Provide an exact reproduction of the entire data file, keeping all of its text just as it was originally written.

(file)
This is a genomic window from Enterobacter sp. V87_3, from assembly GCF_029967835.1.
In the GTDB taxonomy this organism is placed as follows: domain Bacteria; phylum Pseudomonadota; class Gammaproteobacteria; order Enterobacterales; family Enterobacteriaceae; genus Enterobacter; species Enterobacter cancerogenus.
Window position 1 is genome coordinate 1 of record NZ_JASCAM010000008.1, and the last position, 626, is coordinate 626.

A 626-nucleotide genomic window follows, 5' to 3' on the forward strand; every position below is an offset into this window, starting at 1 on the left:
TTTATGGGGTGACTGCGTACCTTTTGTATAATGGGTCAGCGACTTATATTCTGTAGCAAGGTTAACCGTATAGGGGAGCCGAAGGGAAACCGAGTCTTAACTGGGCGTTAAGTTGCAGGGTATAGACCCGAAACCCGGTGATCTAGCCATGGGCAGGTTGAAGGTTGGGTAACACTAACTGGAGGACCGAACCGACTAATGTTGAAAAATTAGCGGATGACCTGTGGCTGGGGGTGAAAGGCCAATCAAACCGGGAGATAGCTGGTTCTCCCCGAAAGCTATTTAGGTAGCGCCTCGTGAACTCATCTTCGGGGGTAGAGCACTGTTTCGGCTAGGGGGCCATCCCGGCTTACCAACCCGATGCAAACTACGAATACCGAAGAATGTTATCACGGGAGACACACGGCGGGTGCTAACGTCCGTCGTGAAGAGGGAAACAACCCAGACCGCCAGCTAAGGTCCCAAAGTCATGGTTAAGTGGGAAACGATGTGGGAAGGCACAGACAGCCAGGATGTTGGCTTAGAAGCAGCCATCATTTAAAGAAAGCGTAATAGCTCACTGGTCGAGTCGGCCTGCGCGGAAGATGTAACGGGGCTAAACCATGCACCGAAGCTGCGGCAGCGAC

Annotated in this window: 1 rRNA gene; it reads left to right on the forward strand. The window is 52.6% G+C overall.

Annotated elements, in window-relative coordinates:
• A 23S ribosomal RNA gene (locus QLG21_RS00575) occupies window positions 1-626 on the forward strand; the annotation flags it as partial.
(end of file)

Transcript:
This is a genomic window from Enterobacter sp. V87_3, from assembly GCF_029967835.1.
In the GTDB taxonomy this organism is placed as follows: domain Bacteria; phylum Pseudomonadota; class Gammaproteobacteria; order Enterobacterales; family Enterobacteriaceae; genus Enterobacter; species Enterobacter cancerogenus.
Window position 1 is genome coordinate 1 of record NZ_JASCAM010000008.1, and the last position, 626, is coordinate 626.

A 626-nucleotide genomic window follows, 5' to 3' on the forward strand; every position below is an offset into this window, starting at 1 on the left:
TTTATGGGGTGACTGCGTACCTTTTGTATAATGGGTCAGCGACTTATATTCTGTAGCAAGGTTAACCGTATAGGGGAGCCGAAGGGAAACCGAGTCTTAACTGGGCGTTAAGTTGCAGGGTATAGACCCGAAACCCGGTGATCTAGCCATGGGCAGGTTGAAGGTTGGGTAACACTAACTGGAGGACCGAACCGACTAATGTTGAAAAATTAGCGGATGACCTGTGGCTGGGGGTGAAAGGCCAATCAAACCGGGAGATAGCTGGTTCTCCCCGAAAGCTATTTAGGTAGCGCCTCGTGAACTCATCTTCGGGGGTAGAGCACTGTTTCGGCTAGGGGGCCATCCCGGCTTACCAACCCGATGCAAACTACGAATACCGAAGAATGTTATCACGGGAGACACACGGCGGGTGCTAACGTCCGTCGTGAAGAGGGAAACAACCCAGACCGCCAGCTAAGGTCCCAAAGTCATGGTTAAGTGGGAAACGATGTGGGAAGGCACAGACAGCCAGGATGTTGGCTTAGAAGCAGCCATCATTTAAAGAAAGCGTAATAGCTCACTGGTCGAGTCGGCCTGCGCGGAAGATGTAACGGGGCTAAACCATGCACCGAAGCTGCGGCAGCGAC

Annotated in this window: 1 rRNA gene; it reads left to right on the forward strand. The window is 52.6% G+C overall.

Annotated elements, in window-relative coordinates:
• A 23S ribosomal RNA gene (locus QLG21_RS00575) occupies window positions 1-626 on the forward strand; the annotation flags it as partial.